or Connect
Styleforum › Forums › General › Current Events, Power and Money › Daily CE Musings of Piob
New Posts  All Forums:Forum Nav:

Daily CE Musings of Piob - Page 125

post #1861 of 5117
Quote:
Originally Posted by brokencycle View Post

Certainly no government has ever made stores put up signs about not serving groups of people...

I have not followed this, but I'm not sure that's an apt comparison. The government has certainly prohibited stores from refusing to serve people based on their perceived or actual membership in various "groups". Am I missing a step, or would this be some sort of half-measure that stops short of that? Which is not to say that it's half as valid or half as stupid, but suggesting that it breaks new ground sort of misses the context, I think. Then again, you've actually read the bill and I haven't, so outside of the interwebz I'd be in no place to lecture you about "context".
post #1862 of 5117
"No Shoes, No Shirt, No Cut Off Jean Shorts"
post #1863 of 5117
Quote:
Originally Posted by MrG View Post

You're looking at an old version of the bill, Piob. The bill as passed by the House recognizes marriages performed by judges, as well (link to the passed version is below).

I'm actually a fan of the OK bill. I don't believe the state belongs in marriages at all, but their approach is a decent compromise. The state is basically saying, "fine, marry whoever you want. We're not going to be the arbiters of marriage anymore." I'm good with that.

http://webserver1.lsb.state.ok.us/cf_pdf/2015-16%20FLR/HFLR/HB1125%20HFLR.PDF

I'm all for the state not caring about who you marry (and I am positive you could find yourself a "church" that would allow whatever crazy things you could imagine). For the most part, the arrangements provided by marriage offer conveniences (with some personal financial benefits/costs associated). If person X wants to give person Y a bunch of legal powers, suvivorship rights, etc. I don't think the government should really care or be able to stop them (and combining them all under things that automatically come with marriage saves you from having to draft contracts/wills for everything).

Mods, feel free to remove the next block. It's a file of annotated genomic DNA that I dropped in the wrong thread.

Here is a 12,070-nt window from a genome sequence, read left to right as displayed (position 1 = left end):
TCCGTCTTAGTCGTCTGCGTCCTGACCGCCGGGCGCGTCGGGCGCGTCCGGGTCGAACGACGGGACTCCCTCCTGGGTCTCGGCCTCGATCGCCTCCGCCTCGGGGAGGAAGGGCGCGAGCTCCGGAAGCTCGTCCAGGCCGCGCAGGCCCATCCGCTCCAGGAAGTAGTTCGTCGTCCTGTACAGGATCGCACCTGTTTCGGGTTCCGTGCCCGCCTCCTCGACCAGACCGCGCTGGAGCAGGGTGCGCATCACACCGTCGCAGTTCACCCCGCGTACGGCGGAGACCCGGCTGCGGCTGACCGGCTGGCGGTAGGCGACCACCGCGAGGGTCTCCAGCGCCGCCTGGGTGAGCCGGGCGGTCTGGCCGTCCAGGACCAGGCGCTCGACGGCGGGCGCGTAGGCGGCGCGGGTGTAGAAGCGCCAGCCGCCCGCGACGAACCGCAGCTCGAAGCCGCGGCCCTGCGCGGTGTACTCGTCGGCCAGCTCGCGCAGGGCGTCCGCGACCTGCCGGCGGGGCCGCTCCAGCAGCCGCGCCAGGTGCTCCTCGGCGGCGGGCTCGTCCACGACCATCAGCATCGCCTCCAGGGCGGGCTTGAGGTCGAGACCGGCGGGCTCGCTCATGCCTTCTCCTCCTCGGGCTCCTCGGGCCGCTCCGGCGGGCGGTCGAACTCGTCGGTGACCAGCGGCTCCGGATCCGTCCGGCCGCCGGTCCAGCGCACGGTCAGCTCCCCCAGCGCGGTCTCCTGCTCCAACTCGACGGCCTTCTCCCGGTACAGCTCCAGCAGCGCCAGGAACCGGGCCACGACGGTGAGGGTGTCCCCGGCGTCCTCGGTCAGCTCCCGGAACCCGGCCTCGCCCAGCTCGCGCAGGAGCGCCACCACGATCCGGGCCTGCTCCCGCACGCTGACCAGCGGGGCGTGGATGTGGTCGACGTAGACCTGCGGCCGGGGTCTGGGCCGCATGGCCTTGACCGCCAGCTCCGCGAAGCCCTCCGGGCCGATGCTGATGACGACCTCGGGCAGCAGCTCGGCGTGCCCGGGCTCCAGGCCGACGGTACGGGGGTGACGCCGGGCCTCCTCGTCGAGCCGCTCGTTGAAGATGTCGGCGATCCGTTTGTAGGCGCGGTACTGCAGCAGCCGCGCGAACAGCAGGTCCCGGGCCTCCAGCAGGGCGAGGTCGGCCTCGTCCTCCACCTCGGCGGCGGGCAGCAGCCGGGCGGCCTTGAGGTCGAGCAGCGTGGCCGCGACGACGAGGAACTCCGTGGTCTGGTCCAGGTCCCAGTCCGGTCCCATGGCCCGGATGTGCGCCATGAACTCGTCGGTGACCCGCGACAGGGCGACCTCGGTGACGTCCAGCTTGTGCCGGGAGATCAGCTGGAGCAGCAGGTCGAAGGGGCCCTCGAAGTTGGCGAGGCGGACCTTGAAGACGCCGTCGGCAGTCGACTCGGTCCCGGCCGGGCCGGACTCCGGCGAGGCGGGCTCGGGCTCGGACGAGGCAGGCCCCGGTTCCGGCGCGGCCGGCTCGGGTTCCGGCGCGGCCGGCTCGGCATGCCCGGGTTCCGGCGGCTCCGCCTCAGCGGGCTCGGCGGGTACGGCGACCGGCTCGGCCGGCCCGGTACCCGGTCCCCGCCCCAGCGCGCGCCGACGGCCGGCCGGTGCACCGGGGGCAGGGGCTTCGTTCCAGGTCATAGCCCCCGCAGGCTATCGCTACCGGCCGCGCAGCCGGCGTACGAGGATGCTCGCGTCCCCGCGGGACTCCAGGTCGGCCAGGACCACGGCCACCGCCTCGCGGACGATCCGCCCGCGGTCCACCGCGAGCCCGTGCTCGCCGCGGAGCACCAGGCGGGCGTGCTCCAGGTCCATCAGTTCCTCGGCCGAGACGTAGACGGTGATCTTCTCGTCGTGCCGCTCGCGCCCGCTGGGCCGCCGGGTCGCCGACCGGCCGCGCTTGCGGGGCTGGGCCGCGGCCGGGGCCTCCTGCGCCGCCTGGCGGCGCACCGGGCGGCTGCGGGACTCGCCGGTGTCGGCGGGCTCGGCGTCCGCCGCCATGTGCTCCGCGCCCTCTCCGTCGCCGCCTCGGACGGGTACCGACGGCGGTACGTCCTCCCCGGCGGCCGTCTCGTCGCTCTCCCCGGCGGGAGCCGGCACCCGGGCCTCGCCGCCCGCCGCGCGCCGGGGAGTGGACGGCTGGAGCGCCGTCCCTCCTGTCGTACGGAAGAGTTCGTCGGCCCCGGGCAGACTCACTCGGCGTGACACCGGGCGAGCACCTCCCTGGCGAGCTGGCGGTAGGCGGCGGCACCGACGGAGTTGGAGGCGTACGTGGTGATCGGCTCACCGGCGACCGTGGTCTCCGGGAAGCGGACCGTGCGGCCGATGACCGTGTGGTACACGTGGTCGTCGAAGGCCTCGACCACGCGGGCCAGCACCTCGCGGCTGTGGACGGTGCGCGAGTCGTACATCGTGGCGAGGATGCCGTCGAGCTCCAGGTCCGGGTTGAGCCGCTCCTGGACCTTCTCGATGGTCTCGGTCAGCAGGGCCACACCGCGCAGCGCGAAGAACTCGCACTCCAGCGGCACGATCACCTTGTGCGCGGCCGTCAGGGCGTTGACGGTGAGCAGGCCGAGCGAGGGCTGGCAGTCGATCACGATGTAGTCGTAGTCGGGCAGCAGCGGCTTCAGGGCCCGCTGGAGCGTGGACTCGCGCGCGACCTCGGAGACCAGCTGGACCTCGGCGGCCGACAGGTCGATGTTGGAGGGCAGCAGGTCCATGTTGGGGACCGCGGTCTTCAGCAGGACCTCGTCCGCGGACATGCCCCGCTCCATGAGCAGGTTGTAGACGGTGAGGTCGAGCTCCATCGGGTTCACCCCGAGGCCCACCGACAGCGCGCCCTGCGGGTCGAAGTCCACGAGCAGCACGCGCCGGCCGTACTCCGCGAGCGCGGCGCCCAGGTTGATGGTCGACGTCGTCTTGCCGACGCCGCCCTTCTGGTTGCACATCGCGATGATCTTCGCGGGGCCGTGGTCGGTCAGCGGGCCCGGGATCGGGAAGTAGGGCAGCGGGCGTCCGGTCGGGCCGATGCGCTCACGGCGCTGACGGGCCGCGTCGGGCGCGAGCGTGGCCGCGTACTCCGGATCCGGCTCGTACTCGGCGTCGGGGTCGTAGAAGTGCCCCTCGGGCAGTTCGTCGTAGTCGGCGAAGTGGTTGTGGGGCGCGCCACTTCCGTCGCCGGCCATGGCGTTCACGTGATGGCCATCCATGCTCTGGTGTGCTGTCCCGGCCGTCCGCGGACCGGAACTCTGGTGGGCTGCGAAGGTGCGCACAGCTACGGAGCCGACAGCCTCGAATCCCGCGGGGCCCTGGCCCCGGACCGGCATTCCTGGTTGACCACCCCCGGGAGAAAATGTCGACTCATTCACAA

But what about naturalization? If you want to marry a foreigner and give them permanent status in this country...that seems like something the state has to be involved in or else it becomes open to abuse.
post #1864 of 5117
Quote:
Originally Posted by otc View Post

I'm all for the state not caring about who you marry (and I am positive you could find yourself a "church" that would allow whatever crazy things you could imagine). For the most part, the arrangements provided by marriage offer conveniences (with some personal financial benefits/costs associated). If person X wants to give person Y a bunch of legal powers, suvivorship rights, etc. I don't think the government should really care or be able to stop them (and combining them all under things that automatically come with marriage saves you from having to draft contracts/wills for everything).

But what about naturalization? If you want to marry a foreigner and give them permanent status in this country...that seems like something the state has to be involved in or else it becomes open to abuse.

The federal government is responsible for naturalization. So if people are submitting these things fraudulently, people would still be prosecutable by the federal government. You also can't be married to more than one person at a time.
post #1865 of 5117
Quote:
Originally Posted by lawyerdad View Post

I have not followed this, but I'm not sure that's an apt comparison. The government has certainly prohibited stores from refusing to serve people based on their perceived or actual membership in various "groups". Am I missing a step, or would this be some sort of half-measure that stops short of that? Which is not to say that it's half as valid or half as stupid, but suggesting that it breaks new ground sort of misses the context, I think. Then again, you've actually read the bill and I haven't, so outside of the interwebz I'd be in no place to lecture you about "context".